And this is exactly the reason why for us, spoonies, it can be difficult to plan ahead (and the reason why sometimes we cancel last-minute!). It really isn’t out of not wanting: you can really assume that we only cancel if our health is not allowing us to rock up and socialise. 

Photo of two hands holding a coffee. A good way to create that little moment for yourself to recharge and regain some "spoons". This is part of what "spoonie" means
Coffee and taking that moment for yourself could be a great way to regain some spoons.

Can you borrow spoons or regain spoons during the day?


The good news is: sometimes you are able to borrow spoons, yes! However, it does mean that the day(s) after, you need to be extra conscious about how you divide your energy/spoons. So if it means you took an extra 3 the day before, you might not have time to do the dishes or shower the day after. So there’s always a compromise to be made!

And to the question if you can regain spoons: I feel this is a personal matter. I am not really able to regain full spoons, however if I have a busy evening coming up, I rest during the day to make sure I have enough spoons left to be used during that evening. So instead of spending spoons on cooking, washing, etcetera, I will lay in bed and rest and waste the most minimum amount of spoons.

What happens if you use too many?


Also this is quite a personal case-by-case question, but also here: it usually ends up in a flare-up of your chronic illness (of pain, fatigue, nausea, etc). My own experience is massive nausea and vomiting, fever, extreme pain flare-ups and spasms. Which in itself uses up a lot of spoons already, so that means it can take a few days/weeks before I am back on normal routine.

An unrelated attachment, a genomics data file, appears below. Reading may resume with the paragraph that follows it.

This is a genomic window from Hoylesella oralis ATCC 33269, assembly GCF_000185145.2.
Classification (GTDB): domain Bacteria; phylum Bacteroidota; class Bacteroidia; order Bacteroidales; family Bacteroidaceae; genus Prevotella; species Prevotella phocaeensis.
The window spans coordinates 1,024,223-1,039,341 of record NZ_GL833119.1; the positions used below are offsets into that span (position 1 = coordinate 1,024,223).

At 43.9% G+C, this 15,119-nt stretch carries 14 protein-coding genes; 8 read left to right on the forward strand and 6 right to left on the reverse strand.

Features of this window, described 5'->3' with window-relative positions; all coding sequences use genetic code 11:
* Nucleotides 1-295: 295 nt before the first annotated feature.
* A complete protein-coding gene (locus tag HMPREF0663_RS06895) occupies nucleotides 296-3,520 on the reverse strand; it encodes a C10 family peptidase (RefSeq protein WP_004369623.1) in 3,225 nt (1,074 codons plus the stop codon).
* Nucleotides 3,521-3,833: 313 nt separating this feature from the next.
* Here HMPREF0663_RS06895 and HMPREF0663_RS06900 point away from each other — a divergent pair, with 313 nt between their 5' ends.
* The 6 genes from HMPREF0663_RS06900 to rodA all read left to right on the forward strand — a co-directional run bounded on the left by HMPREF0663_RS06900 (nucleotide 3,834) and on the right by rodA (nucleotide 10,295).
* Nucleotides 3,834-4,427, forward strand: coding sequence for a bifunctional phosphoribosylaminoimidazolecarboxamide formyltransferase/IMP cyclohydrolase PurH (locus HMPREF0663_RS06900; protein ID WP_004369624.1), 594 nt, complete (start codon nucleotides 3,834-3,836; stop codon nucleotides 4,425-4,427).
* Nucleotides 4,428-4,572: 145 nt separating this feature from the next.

need some help getting up in the morning? download my free morning routine guide here

I bet it wasn’t you coming up with this Spoon theory, was it?

Nope, you are absolutely right! The award-winning journalist and writer/blogger Christine Miserandino came up with this theory in 2003 when explaining to her healthy friend what it was like living with lupus. On her blog But You Don’t Look Sick you can find more information and metaphors. On her website you can find printable posters and PDF’s to be help you explain to your friends & family what it is like to live with a chronic illness. 

So to answer the question “What does “Spoonie” mean? Just explain to the people around you that the spoon theory is used as a metaphor to explain what living with a chronic illness is like and the “spoonies” are the people living with this chronic illness!

The Spoon Theory explained: A person under white sheets, only the leg sticking out. This refers to the fact that the only thing you can do once you've gone through all your "spoons", is resting. This is also part of what "spoonie" means
Also what “spoonie” means: Resting is the only thing to do once you’ve gone through all your “spoons”
SAVE AND SHARE FOR LAter:

Want to find out more about the vision of The Spoonies Community? Then click here

Enjoyed this post? Share it with others!

Similar Posts

Leave a Reply

Your email address will not be published. Required fields are marked *